Imagine that you could only smell food when you were hungry. Walk into a bakery after a full meal, and the tempting smells of chocolate, caramelised sugar and baking dough would be absent. Your nose would only turn those smells back on after your stomach emptied. It'd be great for your diet. Now imagine that for sex.
According to a paper in this month's Cell, that's basically how female mice determine when they should go looking for love. Instead of delicious pastry, the relevant odor comes from pheromones in male urine. And the switch that turns the nose on and off is the female sex hormone progesterone.
"In mice, the olfactory system really dictates social behaviour," says study lead Lisa Stowers. About 5-to-10 per cent of the neurons in a female mouse's vomeronasal organ, a region of olfactory tissue that specialises in sensing pheromones, are tuned to proteins that males release in their urine. The surface of these neurons have receptors for the urine proteins — docks that grab the proteins after a female inhales them. If a female is in estrus and fertile, those proteins turn on neural circuitry that make her go looking for the male. But those same smells are completely uninteresting to her when she is in the infertile part of her cycle.
Stowers' team found that female mice are actually always ready to chase down males. But when females are not fertile and their progesterone levels are high, the hormone turns off their ability to detect the male scent. No smell, no interest. Surprisingly, the change doesn't happen in the sex-specific parts of the brain. Instead, it occurs directly inside the female's nose.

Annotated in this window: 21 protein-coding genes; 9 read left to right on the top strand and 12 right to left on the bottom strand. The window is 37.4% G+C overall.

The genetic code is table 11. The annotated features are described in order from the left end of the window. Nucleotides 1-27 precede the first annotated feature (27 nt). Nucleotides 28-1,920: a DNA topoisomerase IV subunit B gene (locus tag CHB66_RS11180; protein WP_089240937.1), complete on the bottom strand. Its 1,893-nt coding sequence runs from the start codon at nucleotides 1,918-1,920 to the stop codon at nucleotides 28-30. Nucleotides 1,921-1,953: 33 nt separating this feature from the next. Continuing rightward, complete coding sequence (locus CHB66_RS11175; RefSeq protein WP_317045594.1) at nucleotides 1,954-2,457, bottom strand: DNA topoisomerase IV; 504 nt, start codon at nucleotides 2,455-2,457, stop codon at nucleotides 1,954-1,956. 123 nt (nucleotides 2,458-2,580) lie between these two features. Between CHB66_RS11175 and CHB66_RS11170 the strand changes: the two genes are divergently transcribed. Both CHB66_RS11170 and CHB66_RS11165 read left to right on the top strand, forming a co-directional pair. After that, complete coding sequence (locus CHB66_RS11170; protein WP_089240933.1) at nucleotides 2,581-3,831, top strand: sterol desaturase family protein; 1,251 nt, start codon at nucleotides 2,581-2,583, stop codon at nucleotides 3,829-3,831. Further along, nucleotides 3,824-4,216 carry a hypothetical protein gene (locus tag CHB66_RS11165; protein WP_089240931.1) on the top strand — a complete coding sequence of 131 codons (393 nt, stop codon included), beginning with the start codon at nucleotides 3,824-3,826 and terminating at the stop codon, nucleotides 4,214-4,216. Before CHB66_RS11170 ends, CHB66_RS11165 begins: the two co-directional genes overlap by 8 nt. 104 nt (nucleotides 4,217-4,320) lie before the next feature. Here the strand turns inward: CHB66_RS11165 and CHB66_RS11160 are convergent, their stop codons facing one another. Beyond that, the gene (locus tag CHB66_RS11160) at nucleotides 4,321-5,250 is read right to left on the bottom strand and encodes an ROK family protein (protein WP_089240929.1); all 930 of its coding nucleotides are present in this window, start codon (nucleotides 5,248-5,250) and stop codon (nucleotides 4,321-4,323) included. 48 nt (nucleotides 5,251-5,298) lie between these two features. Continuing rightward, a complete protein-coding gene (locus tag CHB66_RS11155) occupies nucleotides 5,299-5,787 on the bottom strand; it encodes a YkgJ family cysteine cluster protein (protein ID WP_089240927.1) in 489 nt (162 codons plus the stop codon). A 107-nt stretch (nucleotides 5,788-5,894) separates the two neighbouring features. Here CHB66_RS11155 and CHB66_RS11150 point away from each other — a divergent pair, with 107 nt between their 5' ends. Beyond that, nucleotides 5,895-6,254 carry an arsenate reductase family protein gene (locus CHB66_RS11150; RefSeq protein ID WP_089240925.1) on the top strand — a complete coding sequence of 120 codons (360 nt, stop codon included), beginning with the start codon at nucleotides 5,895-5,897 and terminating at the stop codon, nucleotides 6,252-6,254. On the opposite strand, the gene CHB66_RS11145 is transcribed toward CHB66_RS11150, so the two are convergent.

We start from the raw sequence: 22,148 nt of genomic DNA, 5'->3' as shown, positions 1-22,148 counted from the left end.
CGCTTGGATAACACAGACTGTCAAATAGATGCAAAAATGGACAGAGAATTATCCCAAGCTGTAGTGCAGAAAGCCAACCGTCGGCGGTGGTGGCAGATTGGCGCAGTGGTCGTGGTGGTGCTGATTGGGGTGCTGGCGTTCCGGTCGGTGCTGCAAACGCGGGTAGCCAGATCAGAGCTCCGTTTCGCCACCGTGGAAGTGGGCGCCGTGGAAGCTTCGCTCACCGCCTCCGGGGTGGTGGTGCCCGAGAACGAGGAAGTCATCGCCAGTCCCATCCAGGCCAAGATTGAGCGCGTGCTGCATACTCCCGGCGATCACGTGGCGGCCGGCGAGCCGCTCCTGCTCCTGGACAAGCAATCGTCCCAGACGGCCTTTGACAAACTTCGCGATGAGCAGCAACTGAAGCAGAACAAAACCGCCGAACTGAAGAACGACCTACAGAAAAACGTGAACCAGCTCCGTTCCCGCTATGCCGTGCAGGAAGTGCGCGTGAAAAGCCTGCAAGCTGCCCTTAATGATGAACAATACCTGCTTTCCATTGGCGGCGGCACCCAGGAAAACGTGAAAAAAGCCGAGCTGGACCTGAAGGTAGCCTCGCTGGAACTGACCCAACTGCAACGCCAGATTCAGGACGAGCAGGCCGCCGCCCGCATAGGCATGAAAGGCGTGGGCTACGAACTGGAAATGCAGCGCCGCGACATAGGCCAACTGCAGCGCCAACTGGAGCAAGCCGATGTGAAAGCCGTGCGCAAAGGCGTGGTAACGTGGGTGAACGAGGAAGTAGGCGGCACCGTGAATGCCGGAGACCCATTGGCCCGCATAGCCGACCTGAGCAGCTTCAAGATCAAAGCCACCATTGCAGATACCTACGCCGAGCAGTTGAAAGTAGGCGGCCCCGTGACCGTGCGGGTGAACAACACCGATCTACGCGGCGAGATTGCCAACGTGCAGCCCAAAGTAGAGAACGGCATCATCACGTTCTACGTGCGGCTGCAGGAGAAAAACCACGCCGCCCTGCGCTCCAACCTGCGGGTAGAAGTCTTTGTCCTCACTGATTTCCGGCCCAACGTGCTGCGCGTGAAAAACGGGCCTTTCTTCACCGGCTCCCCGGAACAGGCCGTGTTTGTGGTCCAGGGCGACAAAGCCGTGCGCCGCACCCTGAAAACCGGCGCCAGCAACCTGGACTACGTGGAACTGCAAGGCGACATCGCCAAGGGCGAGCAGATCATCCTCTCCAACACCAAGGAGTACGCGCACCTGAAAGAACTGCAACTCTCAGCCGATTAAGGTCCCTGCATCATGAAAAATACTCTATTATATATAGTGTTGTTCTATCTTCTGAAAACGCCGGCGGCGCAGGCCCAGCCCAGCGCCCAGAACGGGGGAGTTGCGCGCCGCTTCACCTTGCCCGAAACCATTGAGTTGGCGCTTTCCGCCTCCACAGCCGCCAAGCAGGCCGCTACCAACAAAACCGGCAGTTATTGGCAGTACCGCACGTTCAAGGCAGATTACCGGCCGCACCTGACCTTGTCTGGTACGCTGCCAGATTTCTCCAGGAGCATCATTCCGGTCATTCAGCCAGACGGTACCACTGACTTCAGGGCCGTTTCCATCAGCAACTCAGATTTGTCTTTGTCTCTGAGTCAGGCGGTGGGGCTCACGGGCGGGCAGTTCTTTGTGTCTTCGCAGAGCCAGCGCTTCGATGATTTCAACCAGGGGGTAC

The same neurons that sense male urine proteins also have receptors for progesterone. When progesterone fills these receptors, it sets up changes inside the neuron that keep it from firing when male scent is around. The nose still detects the male pheromones, but as long as progesterone says "no go", the nerve never tells the brain they're there. And the system is specific to the nerves that sense male pheromones: the nerves that sense cat smells were completely unaffected by the hormone.
Says Stowers, "We thought the sensory system was just there to sense the external cues, pass that information on, and let the brain make the decision. Instead, the nose makes the really important decision of filtering out some sensory information. It's acting like a little mini-brain."
Picture: Duncan Hull via Flickr